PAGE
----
Brunswick is looking to the future in a number of ways. One of those is in terms of power.
Tim Echols, Georgia’s public service commissioner, was on hand Wednesday during a lunch and learn event held at the Department of Natural Resource’s Coastal Regional Headquarters in Brunswick to discuss what lies ahead.
In the Golden Isles, the near future of power could include wind turbines on Colonel’s Island, he said. It began when a joint project between the state, Georgia Power and other educational entities were looking to try out four experimental turbines on Skidaway Island.
But once the groups were on site, they discovered the soil was not going to cooperate. Instead of immediately giving up, Echols decided to look at one other location.
“Right up the Brunswick River on the back side of Colonel’s Island, at the Mercedes facility. I met with the head of Mercedes in North America and he authorized Georgia Power to go ahead and do the site work to see if it is suitable,” he said.
“There’s some pine trees there and some of those would have to come down. But that would be space enough for four wind turbines. One of those would be two stories high, one three stories and another four stories ... different heights.”
If all goes well, Echols is optimistic the turbines could be built, bringing more ecological and affordable energy to the area. Mercedes simply wanted an assurance that the turbines would not interfere with the business of loading and unloading cars.
Echols had his own stipulation as well.
“My only stipulation was (for) school groups. I want them to be able to see this because we really don’t have any other working wind power other than Hiawassee that an educational group can go out and see this. We need to help our kids learn about various types of energy,” he said.
While no ruling has been issued yet, Echols is hopeful the turbines will come to fruition. Wind power is the wave of the future when it comes to natural energy, he said.
“Georgia Power will contract to test the sand to make sure we don’t have the same problem as Skidaway,” he said. “Let’s keep our fingers crossed. Hopefully we will hear something soon. I would think by summer we’d hear something about this.”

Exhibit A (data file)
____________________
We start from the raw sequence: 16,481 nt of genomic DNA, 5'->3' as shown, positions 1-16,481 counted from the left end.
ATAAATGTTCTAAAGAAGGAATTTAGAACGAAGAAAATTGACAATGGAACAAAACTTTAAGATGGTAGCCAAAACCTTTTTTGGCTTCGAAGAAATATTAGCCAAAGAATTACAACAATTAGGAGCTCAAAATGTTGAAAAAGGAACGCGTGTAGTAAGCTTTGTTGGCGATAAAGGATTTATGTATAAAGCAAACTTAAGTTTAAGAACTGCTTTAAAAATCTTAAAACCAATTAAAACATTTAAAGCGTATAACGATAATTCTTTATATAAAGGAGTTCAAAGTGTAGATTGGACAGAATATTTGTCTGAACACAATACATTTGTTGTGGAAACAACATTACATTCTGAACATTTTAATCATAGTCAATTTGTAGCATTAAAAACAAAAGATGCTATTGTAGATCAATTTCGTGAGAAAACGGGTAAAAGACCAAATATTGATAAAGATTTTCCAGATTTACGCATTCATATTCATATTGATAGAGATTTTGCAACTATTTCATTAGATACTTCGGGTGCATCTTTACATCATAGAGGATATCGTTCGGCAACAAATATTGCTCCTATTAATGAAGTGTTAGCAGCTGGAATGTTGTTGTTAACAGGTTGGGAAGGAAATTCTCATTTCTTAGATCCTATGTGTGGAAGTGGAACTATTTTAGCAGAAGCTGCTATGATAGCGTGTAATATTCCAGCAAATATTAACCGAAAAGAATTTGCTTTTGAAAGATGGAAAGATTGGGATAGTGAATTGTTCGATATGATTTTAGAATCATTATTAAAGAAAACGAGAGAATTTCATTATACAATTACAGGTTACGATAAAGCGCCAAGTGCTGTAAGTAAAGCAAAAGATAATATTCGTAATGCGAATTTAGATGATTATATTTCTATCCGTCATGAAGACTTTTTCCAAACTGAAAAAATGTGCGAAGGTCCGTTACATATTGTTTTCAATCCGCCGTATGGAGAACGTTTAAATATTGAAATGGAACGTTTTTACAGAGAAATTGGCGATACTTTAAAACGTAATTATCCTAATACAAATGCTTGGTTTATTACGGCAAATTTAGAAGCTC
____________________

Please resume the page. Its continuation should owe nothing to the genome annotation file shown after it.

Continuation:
Wind power was not the only subject touched on during Echols’ visit to the Golden Isles. He also mentioned a growing solar farm near the Brunswick Golden Isles Airport as a benefit to the citizens.
“First and foremost, it is cheap energy. It wasn’t always that way ... five or 10 years ago it was very expensive but now it is a cheap form of energy,” he said. “Rate payers benefit because the cost of this power that Georgia Power is procuring is below the avoided cost of energy.”
On his watch, the state has moved from number 34 in the nation to number four in terms of approved solar energy, Echols said.
It is an upward trend he plans to continue. Echols shared statistics and experiences of various areas throughout the state, showing how different areas have embraced solar power. He also noted challenges the energy source faces and ways to market to specific consumer groups.
He also mentioned ongoing troubles with Plant Vogtle near Augusta. The facility has been expanding and has faced challenges, especially concerning two new nuclear units. A key contractor, Westinghouse Electric, recently filed for bankruptcy. State and Georgia Power officials are currently evaluating the best course of action.
“This is a very serious matter for our state because we’ve invested already a couple of billion dollars. All the cities are co-owners so basically every single customer is vested in this with a few exceptions. We’ve got about 24 more days to find out if Westinghouse going to abandon the project,” he said.
“There are like 50 different construction projects on one site. It’s 6,000 workers. It is a mammoth project. Their burn rate on money is $102,000 million a month.”
Echols said the state and Georgia Power must look at other avenues to move forward. Some of those include finishing the site or converting it to a natural gas tank for $1 billion. The final option is to abandon the project.
“I don’t think there are any of those scenarios where the rate payers come out better than the fixed contract Georgia Power had initiated with Westinghouse,” he said.